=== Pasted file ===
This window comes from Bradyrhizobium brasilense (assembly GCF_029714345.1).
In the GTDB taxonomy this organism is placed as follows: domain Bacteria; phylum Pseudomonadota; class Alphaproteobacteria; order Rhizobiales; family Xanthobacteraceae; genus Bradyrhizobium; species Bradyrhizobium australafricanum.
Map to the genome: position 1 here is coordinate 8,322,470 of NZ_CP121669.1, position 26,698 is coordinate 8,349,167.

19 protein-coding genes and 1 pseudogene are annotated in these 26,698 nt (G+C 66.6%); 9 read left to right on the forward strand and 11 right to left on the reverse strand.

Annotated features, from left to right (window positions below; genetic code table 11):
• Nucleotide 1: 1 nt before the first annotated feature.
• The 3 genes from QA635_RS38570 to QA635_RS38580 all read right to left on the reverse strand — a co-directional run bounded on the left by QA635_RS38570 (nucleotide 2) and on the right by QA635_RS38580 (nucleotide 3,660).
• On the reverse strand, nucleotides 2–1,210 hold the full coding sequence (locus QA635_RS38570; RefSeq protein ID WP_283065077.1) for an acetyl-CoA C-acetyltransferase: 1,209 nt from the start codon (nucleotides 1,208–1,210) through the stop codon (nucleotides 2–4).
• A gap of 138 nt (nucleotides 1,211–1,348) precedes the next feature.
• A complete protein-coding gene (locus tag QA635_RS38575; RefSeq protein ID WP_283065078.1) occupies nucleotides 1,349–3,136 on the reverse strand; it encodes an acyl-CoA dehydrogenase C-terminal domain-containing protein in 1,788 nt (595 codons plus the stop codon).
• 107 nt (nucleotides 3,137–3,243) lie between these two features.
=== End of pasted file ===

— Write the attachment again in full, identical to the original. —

This window comes from Bradyrhizobium brasilense (assembly GCF_029714345.1).
In the GTDB taxonomy this organism is placed as follows: domain Bacteria; phylum Pseudomonadota; class Alphaproteobacteria; order Rhizobiales; family Xanthobacteraceae; genus Bradyrhizobium; species Bradyrhizobium australafricanum.
Map to the genome: position 1 here is coordinate 8,322,470 of NZ_CP121669.1, position 26,698 is coordinate 8,349,167.

19 protein-coding genes and 1 pseudogene are annotated in these 26,698 nt (G+C 66.6%); 9 read left to right on the forward strand and 11 right to left on the reverse strand.

Annotated features, from left to right (window positions below; genetic code table 11):
• Nucleotide 1: 1 nt before the first annotated feature.
• The 3 genes from QA635_RS38570 to QA635_RS38580 all read right to left on the reverse strand — a co-directional run bounded on the left by QA635_RS38570 (nucleotide 2) and on the right by QA635_RS38580 (nucleotide 3,660).
• On the reverse strand, nucleotides 2–1,210 hold the full coding sequence (locus QA635_RS38570; RefSeq protein ID WP_283065077.1) for an acetyl-CoA C-acetyltransferase: 1,209 nt from the start codon (nucleotides 1,208–1,210) through the stop codon (nucleotides 2–4).
• A gap of 138 nt (nucleotides 1,211–1,348) precedes the next feature.
• A complete protein-coding gene (locus tag QA635_RS38575; RefSeq protein ID WP_283065078.1) occupies nucleotides 1,349–3,136 on the reverse strand; it encodes an acyl-CoA dehydrogenase C-terminal domain-containing protein in 1,788 nt (595 codons plus the stop codon).
• 107 nt (nucleotides 3,137–3,243) lie between these two features.